Can House speaker be a 'real fighter' in governor's race?
Ravell Call, Deseret News
SALT LAKE CITY — House Speaker Becky Lockhart, R-Provo, started the 2014 Legislature swinging, but by the end of the session she'd dropped both her signature education technology initiative and Medicaid expansion alternative.
But political observers, including many of Lockhart's colleagues on Capitol Hill, say its too soon to count her out as a strong challenger to Gov. Gary Herbert in the 2016 gubernatorial race.
"What do you want in a leader? Don't you want a bold person?" asked Rep. Ronda Menlove, R-Garland, who previously served in House leadership with Lockhart. "I'm still a Becky Lockhart fan."
Lockhart, who is not running this year for reelection to the House seat she's held since 1998, has yet to talk about her political future. "I'm not biting," she told reporters recently when asked about 2016.
Still, she left little doubt she's eyeing the governor's office in her opening remarks to the House.
In a surprisingly critical speech delivered from the same podium in the House where Herbert gave his State of the State speech two days later, Lockhart slammed the governor as an "inaction figure."
"I was surprised that she took on the governor," longtime Deseret News pollster Dan Jones said. Jones, who has done polling for Herbert, said, "This has been one of the most — I don't want to use the word angry — divisive sessions."
Legislative budget discussions were dominated by speaker's efforts to replace textbooks with tablet computers in the classroom and reject the Medicaid expansion money available under the Affordable Care Act, known as Obamacare.
While there hadn't been much interest in taking up tax increases in an election year for most lawmakers, the rift over the hefty price tag on Lockhart's education initiative pushed the Senate to pitch gas and property tax hikes to pay for it.
The cost of the initiative, which didn't surface until after the session was underway, started at close to $300 million and then was reduced to $200 million. Lockhart proposed diverting transportation funds to cover the bill.
The governor even stepped into the fray, threatening to veto the initiative if it exceeded $30 million — only slightly more than the $26 million the Senate was willing to spend.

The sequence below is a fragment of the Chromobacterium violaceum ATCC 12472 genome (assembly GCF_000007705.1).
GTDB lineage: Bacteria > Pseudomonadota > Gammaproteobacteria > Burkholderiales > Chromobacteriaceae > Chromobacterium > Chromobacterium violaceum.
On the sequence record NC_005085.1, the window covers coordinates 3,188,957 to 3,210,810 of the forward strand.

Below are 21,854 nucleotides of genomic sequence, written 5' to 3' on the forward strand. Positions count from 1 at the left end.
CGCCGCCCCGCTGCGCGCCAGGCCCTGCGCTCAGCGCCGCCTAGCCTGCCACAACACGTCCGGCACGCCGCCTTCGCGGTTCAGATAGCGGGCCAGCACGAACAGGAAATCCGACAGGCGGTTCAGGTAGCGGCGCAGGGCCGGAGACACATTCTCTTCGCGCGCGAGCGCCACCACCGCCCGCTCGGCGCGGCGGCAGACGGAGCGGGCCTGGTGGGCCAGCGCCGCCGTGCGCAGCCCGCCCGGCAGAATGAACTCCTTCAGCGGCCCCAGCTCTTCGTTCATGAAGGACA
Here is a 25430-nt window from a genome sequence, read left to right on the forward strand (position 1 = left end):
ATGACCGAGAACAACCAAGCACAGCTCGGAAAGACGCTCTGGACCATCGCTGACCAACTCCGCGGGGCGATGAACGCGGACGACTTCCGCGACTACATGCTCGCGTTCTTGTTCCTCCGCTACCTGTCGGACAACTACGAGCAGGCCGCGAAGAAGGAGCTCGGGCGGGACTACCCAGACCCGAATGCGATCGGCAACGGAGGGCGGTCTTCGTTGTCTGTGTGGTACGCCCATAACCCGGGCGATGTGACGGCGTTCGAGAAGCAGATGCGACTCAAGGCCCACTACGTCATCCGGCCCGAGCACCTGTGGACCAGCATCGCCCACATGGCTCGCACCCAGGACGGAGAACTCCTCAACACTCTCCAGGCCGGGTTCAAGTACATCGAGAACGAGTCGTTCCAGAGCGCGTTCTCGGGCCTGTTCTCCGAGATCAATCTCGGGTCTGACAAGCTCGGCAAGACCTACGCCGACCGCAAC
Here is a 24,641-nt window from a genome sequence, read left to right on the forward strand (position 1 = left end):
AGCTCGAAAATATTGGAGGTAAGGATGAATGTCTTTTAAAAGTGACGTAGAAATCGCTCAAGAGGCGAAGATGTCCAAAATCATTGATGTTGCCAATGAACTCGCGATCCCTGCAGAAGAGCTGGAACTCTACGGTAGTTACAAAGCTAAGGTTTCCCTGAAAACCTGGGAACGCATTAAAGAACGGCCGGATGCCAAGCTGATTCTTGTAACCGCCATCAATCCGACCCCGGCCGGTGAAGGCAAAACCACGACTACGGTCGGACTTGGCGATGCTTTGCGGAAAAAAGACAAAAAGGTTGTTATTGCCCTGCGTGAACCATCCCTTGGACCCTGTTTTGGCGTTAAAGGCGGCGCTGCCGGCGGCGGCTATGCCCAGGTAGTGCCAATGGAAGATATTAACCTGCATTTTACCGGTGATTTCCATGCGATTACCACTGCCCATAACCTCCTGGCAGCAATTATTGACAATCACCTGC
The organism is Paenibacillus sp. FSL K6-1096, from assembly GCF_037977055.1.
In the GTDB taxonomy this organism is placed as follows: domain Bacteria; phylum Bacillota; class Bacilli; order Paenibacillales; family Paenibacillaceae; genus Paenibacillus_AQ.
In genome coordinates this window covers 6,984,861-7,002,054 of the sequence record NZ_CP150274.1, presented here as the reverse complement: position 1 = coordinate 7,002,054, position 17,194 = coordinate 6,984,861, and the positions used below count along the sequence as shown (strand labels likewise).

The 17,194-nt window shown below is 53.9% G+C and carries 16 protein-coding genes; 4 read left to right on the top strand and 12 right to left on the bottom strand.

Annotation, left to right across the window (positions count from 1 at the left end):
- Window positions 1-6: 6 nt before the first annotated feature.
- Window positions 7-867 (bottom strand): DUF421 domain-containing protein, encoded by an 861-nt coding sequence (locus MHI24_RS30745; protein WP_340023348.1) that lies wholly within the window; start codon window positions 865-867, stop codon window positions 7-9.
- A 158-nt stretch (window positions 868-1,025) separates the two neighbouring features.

Herbert declined in an interview on the last night of the session to analyze Lockhart's motives for launching the education technology initiative, something his office has already been studying.
The governor said the session was successful "in spite of anybody else's contrary points of view, or differences of opinion or personal ambition. That's the only way I measure it."
He said he doesn't give much thought to what other people "are trying to do and try to psychoanalyze or understand what's in their heart or mind. It's just a waste of time....Everybody has their own personality and their own way of doing things."
The budget stalemate stalled negotiations between the House and Senate for nearly a week before Lockhart gave up on her initiative. She had already abandoned the $35 million needed for her Medicaid expansion alternative.
Lockhart told reporters the House has a vision while the Senate only wanted "to make a deal," words that Senate insiders said mean she won't see much political support from them in the future.
"She did show she is a principled leader. She was given the option to trade principles for the bill and realized the principles were more important, i.e., not to raise taxes," Rep. Dan McCay, R-Riverton, said.
That could play well with the conservative GOP base, he and other observers noted.
"I think she has a good base out there who would be supportive of her efforts," House Minority Whip Tim Cosgrove, D-Murray, said. "The governor's done a good job. I'm not going to get between those two."
Menlove said Herbert's veto threat will be seen as a "little harsh" by some voters.
"I'll be brazen. I think the governor coming right out and saying, 'I'll veto that bill,' without really understanding what it could have been...I think it was an interesting shot," she said.
University of Utah political science professor Matthew Burbank said Lockhart was able to raise her profile with voters by using the speakership to confront her potential political adversary.
"It obviously brought her some attention, which is something she'll need," especially to take on a sitting governor, Burbank said. "My guess is, she's about where she wants to be."
A House Republican agreed.
"I think she has goals and certainly she would have preferred that she has passed some of her big ideas," the House Republican said. "But even if she didn't pass them, she can differentiate herself from Herbert."
But others said the tone the speaker set may have turned off potential supporters.
"I think it was a really hard session for her," one longtime lawmaker said. "That opening speech did not do her any good."
Cosgrove said the "big fissures" between the governor and the speaker made the legislative process this session "more challenging. It was probably a tougher atmosphere."
What was seen as Lockhart's political ambitions also spilt her fellow GOP lawmakers.
Not only were the House and Senate Republican leadership at odds, the House GOP caucus balked at backing the education initiative because of the big price tag as well as the Medicaid plan.
Senate President Wayne Niederhauser, R-Sandy, tried to downplay the tension.
"Yes, I am running for governor in 2016," the Senate leader joked to reporters on the final day of the session. "That's a question you'll have to ask her, if she's going to run or not."
Lockhart also showed some humor on the subject.
"I know how to take a punch," she said. "You know the real fighters by how they react after they get hit."
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